WhatsApp has announced that users will now be able to access its hugely popular instant messaging app in desktop-based Internet browsers for the first time.

The company made the announcement on a blog posting. But there was disappointment for users of iOS devices due to what the company called “Apple platform limitations.”

Desktop Access

WhatsApp currently has some 700 million monthly active users. Until now users have been limited to mobile platforms, as iPhone, Android, Windows Phone, Blackberry, and Nokia.

But following today’s announcement, the service can now be used on Windows desktop computers, allowing them to type out their messages much quicker on a full size keyboard than on a smartphone. The new format should also make it be easier for users to save images and videos on their computers, rather than their mobile device where space is more limited.

So how does it work? Well, WhatsApp users can link their mobile phones with a WhatsApp Web client. This allows them to write and read messages via their computers.

WhatsApp users have to visit Web.WhatsApp.com via Google’s Chrome browser on their computers, where a QR code will appear. Use your smartphone camera to take a picture of the QR code to pair WhatsApp on your phone with the WhatsApp web client.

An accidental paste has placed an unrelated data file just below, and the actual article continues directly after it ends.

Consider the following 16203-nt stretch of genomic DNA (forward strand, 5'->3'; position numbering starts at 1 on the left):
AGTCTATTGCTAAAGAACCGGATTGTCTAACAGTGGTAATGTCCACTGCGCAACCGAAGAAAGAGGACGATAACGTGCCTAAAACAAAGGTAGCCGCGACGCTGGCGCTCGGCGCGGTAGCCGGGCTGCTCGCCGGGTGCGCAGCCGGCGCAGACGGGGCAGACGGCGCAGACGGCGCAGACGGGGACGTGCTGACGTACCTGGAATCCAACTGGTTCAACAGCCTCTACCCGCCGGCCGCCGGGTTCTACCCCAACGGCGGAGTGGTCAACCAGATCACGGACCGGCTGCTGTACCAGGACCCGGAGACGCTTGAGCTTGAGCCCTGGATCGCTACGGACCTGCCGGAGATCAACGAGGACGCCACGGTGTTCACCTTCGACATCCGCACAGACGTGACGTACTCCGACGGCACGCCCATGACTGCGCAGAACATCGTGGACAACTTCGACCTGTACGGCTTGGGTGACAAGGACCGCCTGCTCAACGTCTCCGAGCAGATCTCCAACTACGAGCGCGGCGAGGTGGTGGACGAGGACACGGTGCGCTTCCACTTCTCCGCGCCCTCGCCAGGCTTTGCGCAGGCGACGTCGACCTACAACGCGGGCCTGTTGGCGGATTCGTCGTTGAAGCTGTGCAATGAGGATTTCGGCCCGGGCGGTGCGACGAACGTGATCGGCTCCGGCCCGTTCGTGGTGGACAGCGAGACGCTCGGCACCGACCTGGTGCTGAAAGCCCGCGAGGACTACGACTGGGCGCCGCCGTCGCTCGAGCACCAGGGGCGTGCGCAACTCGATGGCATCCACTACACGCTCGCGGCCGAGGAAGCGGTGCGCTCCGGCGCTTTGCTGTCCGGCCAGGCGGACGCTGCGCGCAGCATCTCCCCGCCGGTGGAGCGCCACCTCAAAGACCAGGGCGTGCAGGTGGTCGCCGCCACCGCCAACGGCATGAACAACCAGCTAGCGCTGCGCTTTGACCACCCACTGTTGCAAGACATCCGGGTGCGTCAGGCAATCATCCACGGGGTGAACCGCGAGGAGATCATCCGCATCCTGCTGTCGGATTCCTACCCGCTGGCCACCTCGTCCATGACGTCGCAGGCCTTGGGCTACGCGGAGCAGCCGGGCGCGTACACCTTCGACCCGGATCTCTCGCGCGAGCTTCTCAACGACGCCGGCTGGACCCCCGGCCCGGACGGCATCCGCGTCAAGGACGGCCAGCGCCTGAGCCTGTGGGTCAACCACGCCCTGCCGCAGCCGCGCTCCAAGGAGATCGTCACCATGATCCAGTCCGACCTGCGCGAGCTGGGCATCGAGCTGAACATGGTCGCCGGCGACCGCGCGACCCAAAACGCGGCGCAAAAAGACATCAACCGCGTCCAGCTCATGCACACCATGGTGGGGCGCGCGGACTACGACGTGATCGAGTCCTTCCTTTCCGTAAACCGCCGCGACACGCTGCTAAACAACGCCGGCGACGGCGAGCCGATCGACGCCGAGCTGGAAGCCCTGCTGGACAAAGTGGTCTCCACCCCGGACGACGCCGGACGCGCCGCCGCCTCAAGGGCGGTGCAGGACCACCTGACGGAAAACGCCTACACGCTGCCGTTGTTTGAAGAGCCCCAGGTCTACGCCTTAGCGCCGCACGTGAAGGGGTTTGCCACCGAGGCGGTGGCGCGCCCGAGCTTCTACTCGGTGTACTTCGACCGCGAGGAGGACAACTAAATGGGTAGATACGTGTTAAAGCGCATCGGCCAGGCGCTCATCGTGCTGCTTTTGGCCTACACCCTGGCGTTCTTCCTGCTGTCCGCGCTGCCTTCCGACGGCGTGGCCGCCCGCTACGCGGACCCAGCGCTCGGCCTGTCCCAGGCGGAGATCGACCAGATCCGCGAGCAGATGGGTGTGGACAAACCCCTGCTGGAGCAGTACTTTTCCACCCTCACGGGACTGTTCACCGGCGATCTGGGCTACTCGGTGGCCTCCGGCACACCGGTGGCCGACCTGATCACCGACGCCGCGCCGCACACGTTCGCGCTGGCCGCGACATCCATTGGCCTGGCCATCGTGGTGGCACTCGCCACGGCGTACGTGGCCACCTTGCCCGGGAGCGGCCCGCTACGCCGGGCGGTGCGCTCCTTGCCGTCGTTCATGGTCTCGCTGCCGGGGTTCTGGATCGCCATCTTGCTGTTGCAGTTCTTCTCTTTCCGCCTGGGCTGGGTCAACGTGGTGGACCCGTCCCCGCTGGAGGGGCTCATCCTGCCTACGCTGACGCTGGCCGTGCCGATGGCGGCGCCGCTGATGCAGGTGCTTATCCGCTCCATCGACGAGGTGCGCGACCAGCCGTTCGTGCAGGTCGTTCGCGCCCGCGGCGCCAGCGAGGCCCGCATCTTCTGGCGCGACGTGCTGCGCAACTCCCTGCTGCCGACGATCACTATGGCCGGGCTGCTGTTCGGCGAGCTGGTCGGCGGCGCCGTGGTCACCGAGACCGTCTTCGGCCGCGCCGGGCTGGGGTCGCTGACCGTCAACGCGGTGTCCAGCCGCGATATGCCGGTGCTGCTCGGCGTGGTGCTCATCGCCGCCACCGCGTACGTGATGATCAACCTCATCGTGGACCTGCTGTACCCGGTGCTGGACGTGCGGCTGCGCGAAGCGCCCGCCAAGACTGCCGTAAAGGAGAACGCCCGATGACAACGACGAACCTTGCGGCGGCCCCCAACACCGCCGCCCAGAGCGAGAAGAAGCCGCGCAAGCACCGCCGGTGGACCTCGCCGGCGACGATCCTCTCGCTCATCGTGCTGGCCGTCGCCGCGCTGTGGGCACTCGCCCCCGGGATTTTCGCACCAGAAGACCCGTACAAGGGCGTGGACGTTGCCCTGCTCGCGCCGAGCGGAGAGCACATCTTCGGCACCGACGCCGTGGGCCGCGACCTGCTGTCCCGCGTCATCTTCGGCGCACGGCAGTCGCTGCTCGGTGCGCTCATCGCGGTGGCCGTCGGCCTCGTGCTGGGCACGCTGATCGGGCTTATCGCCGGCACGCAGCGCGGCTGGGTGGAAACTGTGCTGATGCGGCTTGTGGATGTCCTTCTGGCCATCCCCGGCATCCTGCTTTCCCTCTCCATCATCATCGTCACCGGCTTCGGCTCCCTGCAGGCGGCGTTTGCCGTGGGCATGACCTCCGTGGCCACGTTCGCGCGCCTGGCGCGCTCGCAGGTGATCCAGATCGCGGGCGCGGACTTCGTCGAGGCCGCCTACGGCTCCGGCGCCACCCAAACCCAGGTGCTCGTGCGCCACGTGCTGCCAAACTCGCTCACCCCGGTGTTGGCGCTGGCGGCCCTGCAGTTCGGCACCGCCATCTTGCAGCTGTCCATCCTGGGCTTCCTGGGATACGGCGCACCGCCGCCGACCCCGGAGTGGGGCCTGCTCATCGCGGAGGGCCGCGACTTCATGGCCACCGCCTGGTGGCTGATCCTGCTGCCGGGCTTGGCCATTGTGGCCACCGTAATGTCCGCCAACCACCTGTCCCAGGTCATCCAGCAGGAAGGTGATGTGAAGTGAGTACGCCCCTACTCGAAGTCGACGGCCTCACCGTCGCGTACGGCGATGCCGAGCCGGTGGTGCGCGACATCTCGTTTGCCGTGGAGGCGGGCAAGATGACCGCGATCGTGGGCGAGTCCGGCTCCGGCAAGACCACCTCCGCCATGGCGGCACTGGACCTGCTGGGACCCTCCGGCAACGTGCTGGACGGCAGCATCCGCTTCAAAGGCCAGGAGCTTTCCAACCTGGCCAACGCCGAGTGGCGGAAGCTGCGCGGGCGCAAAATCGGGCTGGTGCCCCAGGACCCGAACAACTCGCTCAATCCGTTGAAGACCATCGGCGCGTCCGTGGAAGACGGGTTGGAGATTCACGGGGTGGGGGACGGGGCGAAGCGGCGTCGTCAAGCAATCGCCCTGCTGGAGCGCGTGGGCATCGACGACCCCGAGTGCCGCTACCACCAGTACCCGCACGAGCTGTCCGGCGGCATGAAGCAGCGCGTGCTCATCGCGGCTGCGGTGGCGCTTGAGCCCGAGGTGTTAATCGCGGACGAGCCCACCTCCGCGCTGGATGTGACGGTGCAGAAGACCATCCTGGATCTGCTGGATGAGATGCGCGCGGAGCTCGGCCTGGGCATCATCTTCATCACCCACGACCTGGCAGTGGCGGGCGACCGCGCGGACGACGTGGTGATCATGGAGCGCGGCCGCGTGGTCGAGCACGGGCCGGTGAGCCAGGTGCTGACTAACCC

“Your phone needs to stay connected to the internet for our web client to work, and please make sure to install the latest version of WhatsApp on your phone,” it said.

“Our web client is simply an extension of your phone: the web browser mirrors conversations and messages from your mobile device – this means all of your messages still live on your phone,” the company said.

But it should be noted that the WhatsApp web client is not available for iPhone and iPad users, because of limitations associated with Apple’s iOS platform.

“Unfortunately for now, we will not be able to provide web client to our iOS users due to Apple platform limitations,” said the company.

Encryption Argument

Last February Facebook acquired WhatsApp for $19bn (£12.6bn), and the social networking giant is known to be seeking ways to make money from the IM service.

Last November, WhatsApp announced that the Android version now comes equipped with end-to-end encryption, which should prevent any outside spying on the communications.

The British government said recently that it wants powers to allow spies to access the content of encrypted communications in fight against terror.

What do you know about Internet security? Find out with our quiz!

Tom Jowitt

Tom Jowitt is a leading British tech freelancer and long standing contributor to Silicon UK. He is also a bit of a Lord of the Rings nut...

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